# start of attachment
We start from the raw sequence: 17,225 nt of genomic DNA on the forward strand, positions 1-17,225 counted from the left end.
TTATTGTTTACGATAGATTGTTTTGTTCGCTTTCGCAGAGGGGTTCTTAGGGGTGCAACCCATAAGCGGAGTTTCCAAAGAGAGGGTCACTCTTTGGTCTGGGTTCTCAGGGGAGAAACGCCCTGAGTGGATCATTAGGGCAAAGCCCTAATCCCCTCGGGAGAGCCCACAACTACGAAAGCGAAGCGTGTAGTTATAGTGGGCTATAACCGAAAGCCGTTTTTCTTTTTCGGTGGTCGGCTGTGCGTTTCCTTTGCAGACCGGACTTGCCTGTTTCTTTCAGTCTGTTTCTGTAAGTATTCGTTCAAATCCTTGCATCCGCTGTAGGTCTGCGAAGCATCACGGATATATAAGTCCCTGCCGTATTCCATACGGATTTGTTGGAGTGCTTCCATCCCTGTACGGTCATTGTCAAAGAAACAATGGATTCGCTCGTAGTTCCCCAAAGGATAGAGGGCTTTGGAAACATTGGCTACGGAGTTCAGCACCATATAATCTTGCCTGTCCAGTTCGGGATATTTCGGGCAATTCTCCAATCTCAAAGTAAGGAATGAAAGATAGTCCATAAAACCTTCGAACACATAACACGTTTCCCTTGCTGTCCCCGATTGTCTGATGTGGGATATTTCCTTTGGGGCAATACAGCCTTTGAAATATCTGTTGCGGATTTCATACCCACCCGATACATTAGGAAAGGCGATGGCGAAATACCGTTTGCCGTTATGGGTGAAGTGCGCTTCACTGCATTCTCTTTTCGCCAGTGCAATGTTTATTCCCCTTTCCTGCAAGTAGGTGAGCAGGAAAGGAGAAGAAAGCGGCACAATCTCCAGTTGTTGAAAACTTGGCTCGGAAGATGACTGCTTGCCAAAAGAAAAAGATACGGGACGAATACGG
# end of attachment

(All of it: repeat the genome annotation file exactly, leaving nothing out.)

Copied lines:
We start from the raw sequence: 17,225 nt of genomic DNA on the forward strand, positions 1-17,225 counted from the left end.
TTATTGTTTACGATAGATTGTTTTGTTCGCTTTCGCAGAGGGGTTCTTAGGGGTGCAACCCATAAGCGGAGTTTCCAAAGAGAGGGTCACTCTTTGGTCTGGGTTCTCAGGGGAGAAACGCCCTGAGTGGATCATTAGGGCAAAGCCCTAATCCCCTCGGGAGAGCCCACAACTACGAAAGCGAAGCGTGTAGTTATAGTGGGCTATAACCGAAAGCCGTTTTTCTTTTTCGGTGGTCGGCTGTGCGTTTCCTTTGCAGACCGGACTTGCCTGTTTCTTTCAGTCTGTTTCTGTAAGTATTCGTTCAAATCCTTGCATCCGCTGTAGGTCTGCGAAGCATCACGGATATATAAGTCCCTGCCGTATTCCATACGGATTTGTTGGAGTGCTTCCATCCCTGTACGGTCATTGTCAAAGAAACAATGGATTCGCTCGTAGTTCCCCAAAGGATAGAGGGCTTTGGAAACATTGGCTACGGAGTTCAGCACCATATAATCTTGCCTGTCCAGTTCGGGATATTTCGGGCAATTCTCCAATCTCAAAGTAAGGAATGAAAGATAGTCCATAAAACCTTCGAACACATAACACGTTTCCCTTGCTGTCCCCGATTGTCTGATGTGGGATATTTCCTTTGGGGCAATACAGCCTTTGAAATATCTGTTGCGGATTTCATACCCACCCGATACATTAGGAAAGGCGATGGCGAAATACCGTTTGCCGTTATGGGTGAAGTGCGCTTCACTGCATTCTCTTTTCGCCAGTGCAATGTTTATTCCCCTTTCCTGCAAGTAGGTGAGCAGGAAAGGAGAAGAAAGCGGCACAATCTCCAGTTGTTGAAAACTTGGCTCGGAAGATGACTGCTTGCCAAAAGAAAAAGATACGGGACGAATACGG